Nobody for President: The Americans campaigning for 'none of the above'

We must stop Hillary ... we must stop Trump ... you're both right Image copyright Vote Nobody 2016

Faced with two unpalatable options, some Americans are urging voters to reject both of them.

Given the tremendous antipathy towards Hillary Clinton and Donald Trump, many Americans will be holding their noses on 8 November and voting for the lesser of two evils - whomever they believe that might be. But some are calling for a total pox on both houses, in a vocal online drive to "Vote Nobody".

More than 100,000 people have liked the Vote Nobody 2016 Facebook page, one of the most popular of dozens of social media accounts actively campaigning against both of America's major party nominees.

Vote Nobody actually began on Facebook during the 2012 US presidential election, says Fred Barnet, the self-described political junkie who created it. It went dormant for a while and - in yet another indication of the hatred swirling around the current race - only had around 2,500 likes before he started actively managing it again in March of this year.

The page is peppered with memes trashing the two candidates, often with a fatalistic sense of humour:

Image copyright Vote Nobody
Image copyright Vote Nobody
Image copyright Vote Nobody

Barnet, who's 34 and lives in Atlanta, says he's encouraging people to stay home on Election Day.

"I believe our time is better spent doing other things," he says. "We have freedom of choice and that includes the choice not to participate."

Barnet concedes that many will go to the polls out of a sense of duty, even if they dislike both Donald Trump and Hillary Clinton, and he's urging those people to vote for third parties. He says he's suggesting that people put their political energy into things other than voting: volunteering, activism, writing, and yes, creating Facebook pages.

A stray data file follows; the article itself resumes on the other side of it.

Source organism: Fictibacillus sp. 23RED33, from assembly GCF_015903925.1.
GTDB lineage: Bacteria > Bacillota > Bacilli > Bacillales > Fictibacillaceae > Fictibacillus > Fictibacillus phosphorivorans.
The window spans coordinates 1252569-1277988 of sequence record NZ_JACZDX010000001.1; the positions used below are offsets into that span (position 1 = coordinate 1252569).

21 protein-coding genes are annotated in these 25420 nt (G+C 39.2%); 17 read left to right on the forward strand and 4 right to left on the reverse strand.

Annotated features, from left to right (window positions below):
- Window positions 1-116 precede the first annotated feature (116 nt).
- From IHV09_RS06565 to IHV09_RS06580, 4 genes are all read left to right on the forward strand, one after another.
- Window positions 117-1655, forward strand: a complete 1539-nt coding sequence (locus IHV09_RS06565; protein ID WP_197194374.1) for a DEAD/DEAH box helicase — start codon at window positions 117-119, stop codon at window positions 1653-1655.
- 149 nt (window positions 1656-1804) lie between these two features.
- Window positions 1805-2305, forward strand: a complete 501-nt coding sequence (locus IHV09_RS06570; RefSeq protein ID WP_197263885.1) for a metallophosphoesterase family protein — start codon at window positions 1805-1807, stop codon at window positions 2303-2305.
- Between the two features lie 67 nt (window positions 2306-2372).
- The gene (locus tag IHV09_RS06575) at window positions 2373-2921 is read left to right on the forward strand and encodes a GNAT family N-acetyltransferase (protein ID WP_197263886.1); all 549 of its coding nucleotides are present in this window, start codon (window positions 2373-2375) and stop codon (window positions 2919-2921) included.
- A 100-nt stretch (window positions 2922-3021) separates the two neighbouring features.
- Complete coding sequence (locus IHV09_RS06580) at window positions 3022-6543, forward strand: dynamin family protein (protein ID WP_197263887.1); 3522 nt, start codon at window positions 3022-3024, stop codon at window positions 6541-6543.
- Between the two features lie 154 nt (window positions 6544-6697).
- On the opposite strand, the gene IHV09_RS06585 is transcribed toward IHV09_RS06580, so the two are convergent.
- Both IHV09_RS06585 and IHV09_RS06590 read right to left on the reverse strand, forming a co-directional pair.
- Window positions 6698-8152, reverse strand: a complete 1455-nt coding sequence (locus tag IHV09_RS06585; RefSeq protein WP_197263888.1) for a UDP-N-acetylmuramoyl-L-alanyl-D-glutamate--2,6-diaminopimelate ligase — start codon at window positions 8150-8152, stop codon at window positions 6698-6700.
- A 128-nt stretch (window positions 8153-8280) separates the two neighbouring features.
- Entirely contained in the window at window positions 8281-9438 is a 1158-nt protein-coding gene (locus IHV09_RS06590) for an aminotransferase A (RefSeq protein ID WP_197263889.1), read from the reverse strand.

"It's interesting that I've been able to influence more people with this silly page rather than by voting," he says.

Survey show that dissatisfaction with the two major party candidates is particularly acute amongst young people. According to one survey released Tuesday, nearly a quarter of voters under 35 would prefer to see a giant meteor hit Earth rather than have either Clinton or Trump elected president.

The website, launched by two university students in Colorado, jokes that Hillary Clinton is a "Sith Lord" and that Donald Trump has a "pathological lust for deep fried puppy meat."

Contrary to the Vote Nobody Facebook page, the site's founders say they aren't hoping people just stay home and chuckle at memes on 8 November. Instead they want their peers to vote for third-party candidates, to question the two-party system, and to find candidates in state and local races who align with their values.

"I feel completely unrepresented by Clinton and Trump," says one of the co-founders, 20-year-old Matt Nagashima. "We wanted to make people question the system and say, maybe there are other options, the political system doesn't have to be like this."

Image copyright Matt Nagashima

Nagashima says the lack of enthusiasm for the major parties is palpable when he talks to his fellow students on the campus of Colorado State University.

"There's a Hillary booth and nobody's visiting it other than a few volunteers," he says. "It seems nobody's enthusiastic about this campaign. Meanwhile when I'm out talking about Vote Nobody, people are enthusiastic and saying it's awesome, and it's leading to deeper discussions about politics."

Despite the inevitability of a President Trump or a President Clinton, voters completely turned off by the Democrats and the Republicans do have a few options.

Libertarian candidate Gary Johnson and Green Party nominee Jill Stein are pulling in somewhere between 5% and 10% of voters in recent polls, and there are smaller parties which have made the ballot in states across the country.

Independent conservative candidate Evan McMullin could have an influence on the result in Utah.

And in Nevada, there is a "None of the above" option on the ballot.

Image copyright @crystallikegems

Blog by Mike Wendling

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